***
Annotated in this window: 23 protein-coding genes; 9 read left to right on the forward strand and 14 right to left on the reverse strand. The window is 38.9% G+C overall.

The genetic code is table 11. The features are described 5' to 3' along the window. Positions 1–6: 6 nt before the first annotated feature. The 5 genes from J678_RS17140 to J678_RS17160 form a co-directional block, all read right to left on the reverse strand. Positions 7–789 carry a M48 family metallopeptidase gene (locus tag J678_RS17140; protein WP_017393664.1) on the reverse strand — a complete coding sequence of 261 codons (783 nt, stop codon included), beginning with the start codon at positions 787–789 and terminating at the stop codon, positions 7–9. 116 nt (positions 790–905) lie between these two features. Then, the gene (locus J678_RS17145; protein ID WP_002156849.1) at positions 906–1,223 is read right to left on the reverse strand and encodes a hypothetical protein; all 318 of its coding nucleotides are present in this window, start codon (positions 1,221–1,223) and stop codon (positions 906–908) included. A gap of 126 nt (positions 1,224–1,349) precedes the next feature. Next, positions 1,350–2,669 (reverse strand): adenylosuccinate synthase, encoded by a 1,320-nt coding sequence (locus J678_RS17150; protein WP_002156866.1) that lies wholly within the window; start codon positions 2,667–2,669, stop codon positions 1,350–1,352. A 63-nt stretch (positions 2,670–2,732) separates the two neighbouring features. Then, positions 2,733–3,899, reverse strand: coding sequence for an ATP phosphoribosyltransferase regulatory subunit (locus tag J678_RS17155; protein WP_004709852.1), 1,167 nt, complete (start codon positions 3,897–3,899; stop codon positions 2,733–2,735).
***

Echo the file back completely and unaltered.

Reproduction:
Annotated in this window: 23 protein-coding genes; 9 read left to right on the forward strand and 14 right to left on the reverse strand. The window is 38.9% G+C overall.

The genetic code is table 11. The features are described 5' to 3' along the window. Positions 1–6: 6 nt before the first annotated feature. The 5 genes from J678_RS17140 to J678_RS17160 form a co-directional block, all read right to left on the reverse strand. Positions 7–789 carry a M48 family metallopeptidase gene (locus tag J678_RS17140; protein WP_017393664.1) on the reverse strand — a complete coding sequence of 261 codons (783 nt, stop codon included), beginning with the start codon at positions 787–789 and terminating at the stop codon, positions 7–9. 116 nt (positions 790–905) lie between these two features. Then, the gene (locus J678_RS17145; protein ID WP_002156849.1) at positions 906–1,223 is read right to left on the reverse strand and encodes a hypothetical protein; all 318 of its coding nucleotides are present in this window, start codon (positions 1,221–1,223) and stop codon (positions 906–908) included. A gap of 126 nt (positions 1,224–1,349) precedes the next feature. Next, positions 1,350–2,669 (reverse strand): adenylosuccinate synthase, encoded by a 1,320-nt coding sequence (locus J678_RS17150; protein WP_002156866.1) that lies wholly within the window; start codon positions 2,667–2,669, stop codon positions 1,350–1,352. A 63-nt stretch (positions 2,670–2,732) separates the two neighbouring features. Then, positions 2,733–3,899, reverse strand: coding sequence for an ATP phosphoribosyltransferase regulatory subunit (locus tag J678_RS17155; protein WP_004709852.1), 1,167 nt, complete (start codon positions 3,897–3,899; stop codon positions 2,733–2,735).